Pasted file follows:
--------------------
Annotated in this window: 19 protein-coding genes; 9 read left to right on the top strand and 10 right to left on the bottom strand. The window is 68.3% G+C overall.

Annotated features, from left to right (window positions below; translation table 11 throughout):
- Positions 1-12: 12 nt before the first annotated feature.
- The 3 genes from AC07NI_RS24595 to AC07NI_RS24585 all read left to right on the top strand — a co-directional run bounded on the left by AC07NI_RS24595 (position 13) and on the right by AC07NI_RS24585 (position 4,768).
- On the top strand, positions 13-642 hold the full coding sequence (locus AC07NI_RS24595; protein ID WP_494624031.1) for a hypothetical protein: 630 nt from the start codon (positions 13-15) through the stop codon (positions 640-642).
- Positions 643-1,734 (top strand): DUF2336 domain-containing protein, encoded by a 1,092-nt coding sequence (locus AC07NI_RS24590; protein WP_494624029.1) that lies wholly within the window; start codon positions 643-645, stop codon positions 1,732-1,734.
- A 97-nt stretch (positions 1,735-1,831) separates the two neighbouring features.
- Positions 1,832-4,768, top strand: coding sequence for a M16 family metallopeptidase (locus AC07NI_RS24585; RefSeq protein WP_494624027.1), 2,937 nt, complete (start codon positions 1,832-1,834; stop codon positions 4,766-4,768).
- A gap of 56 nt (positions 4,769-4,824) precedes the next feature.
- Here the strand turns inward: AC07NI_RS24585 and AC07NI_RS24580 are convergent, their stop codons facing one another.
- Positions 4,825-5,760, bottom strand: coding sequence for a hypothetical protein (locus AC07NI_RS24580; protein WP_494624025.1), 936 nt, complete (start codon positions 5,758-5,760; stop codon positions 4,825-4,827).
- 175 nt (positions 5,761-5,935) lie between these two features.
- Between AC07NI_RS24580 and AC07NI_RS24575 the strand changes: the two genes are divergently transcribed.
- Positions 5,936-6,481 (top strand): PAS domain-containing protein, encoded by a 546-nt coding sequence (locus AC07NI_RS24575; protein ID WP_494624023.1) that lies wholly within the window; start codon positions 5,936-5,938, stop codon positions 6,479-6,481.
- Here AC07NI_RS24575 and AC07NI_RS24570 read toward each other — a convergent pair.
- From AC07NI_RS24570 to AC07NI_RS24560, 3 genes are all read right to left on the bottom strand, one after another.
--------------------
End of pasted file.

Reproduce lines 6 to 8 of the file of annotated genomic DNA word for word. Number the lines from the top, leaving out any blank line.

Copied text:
- Positions 643-1,734 (top strand): DUF2336 domain-containing protein, encoded by a 1,092-nt coding sequence (locus AC07NI_RS24590; protein WP_494624029.1) that lies wholly within the window; start codon positions 643-645, stop codon positions 1,732-1,734.
- A 97-nt stretch (positions 1,735-1,831) separates the two neighbouring features.
- Positions 1,832-4,768, top strand: coding sequence for a M16 family metallopeptidase (locus AC07NI_RS24585; RefSeq protein WP_494624027.1), 2,937 nt, complete (start codon positions 1,832-1,834; stop codon positions 4,766-4,768).